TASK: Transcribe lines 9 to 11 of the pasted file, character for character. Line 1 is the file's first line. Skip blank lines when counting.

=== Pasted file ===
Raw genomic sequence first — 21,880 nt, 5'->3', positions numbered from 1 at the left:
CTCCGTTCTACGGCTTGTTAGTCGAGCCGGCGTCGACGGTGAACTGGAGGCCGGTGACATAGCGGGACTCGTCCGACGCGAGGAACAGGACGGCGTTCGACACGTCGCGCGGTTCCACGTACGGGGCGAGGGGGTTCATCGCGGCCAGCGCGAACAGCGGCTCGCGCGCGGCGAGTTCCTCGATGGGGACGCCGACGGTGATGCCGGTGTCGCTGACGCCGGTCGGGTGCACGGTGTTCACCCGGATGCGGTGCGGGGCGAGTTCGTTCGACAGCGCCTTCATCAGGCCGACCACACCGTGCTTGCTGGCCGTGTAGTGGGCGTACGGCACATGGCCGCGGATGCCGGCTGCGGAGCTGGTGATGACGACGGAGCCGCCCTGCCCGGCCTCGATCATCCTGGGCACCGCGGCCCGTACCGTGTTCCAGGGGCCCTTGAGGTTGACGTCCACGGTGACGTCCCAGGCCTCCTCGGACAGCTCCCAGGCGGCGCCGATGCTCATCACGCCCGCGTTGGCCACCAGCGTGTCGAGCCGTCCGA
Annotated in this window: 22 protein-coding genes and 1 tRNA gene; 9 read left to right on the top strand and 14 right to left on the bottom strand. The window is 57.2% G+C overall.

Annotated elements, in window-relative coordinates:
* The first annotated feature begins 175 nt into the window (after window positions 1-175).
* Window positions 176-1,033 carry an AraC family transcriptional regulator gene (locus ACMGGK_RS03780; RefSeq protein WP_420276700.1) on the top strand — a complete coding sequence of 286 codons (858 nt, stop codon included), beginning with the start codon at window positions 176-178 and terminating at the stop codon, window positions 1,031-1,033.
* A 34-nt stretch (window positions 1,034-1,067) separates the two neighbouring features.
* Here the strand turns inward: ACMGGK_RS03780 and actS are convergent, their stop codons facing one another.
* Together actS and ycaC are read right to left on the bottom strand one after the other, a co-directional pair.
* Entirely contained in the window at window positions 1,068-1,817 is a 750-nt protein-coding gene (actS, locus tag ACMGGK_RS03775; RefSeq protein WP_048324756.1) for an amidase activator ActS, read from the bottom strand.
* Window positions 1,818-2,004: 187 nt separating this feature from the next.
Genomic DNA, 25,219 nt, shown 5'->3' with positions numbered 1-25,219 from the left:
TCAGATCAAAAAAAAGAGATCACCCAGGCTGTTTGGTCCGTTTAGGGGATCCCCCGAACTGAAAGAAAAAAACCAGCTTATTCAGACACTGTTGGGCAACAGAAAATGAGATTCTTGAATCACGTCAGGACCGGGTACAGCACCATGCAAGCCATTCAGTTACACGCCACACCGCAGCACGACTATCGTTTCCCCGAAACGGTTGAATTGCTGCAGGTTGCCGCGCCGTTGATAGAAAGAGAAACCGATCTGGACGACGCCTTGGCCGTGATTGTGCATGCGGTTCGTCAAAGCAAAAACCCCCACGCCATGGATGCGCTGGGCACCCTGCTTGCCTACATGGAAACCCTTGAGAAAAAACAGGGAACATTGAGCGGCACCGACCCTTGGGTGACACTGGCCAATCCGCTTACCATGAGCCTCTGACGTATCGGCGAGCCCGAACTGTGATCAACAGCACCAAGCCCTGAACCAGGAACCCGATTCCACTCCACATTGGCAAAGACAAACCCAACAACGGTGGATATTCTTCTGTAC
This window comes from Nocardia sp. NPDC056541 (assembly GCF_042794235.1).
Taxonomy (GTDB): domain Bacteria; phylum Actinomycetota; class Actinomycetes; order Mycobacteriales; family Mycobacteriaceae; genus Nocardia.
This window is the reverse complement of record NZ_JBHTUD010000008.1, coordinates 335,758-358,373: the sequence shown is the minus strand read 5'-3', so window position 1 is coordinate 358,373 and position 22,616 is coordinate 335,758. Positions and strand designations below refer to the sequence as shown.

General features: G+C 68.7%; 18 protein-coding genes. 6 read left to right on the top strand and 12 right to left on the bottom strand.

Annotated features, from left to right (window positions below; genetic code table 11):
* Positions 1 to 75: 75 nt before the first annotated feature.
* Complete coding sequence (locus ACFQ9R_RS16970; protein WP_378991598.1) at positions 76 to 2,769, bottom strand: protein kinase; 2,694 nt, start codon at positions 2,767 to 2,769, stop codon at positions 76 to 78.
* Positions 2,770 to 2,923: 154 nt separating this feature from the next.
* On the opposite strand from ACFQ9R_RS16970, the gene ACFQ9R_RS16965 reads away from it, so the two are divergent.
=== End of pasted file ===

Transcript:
* Together actS and ycaC are read right to left on the bottom strand one after the other, a co-directional pair.
* Entirely contained in the window at window positions 1,068-1,817 is a 750-nt protein-coding gene (actS, locus tag ACMGGK_RS03775; RefSeq protein WP_048324756.1) for an amidase activator ActS, read from the bottom strand.
* Window positions 1,818-2,004: 187 nt separating this feature from the next.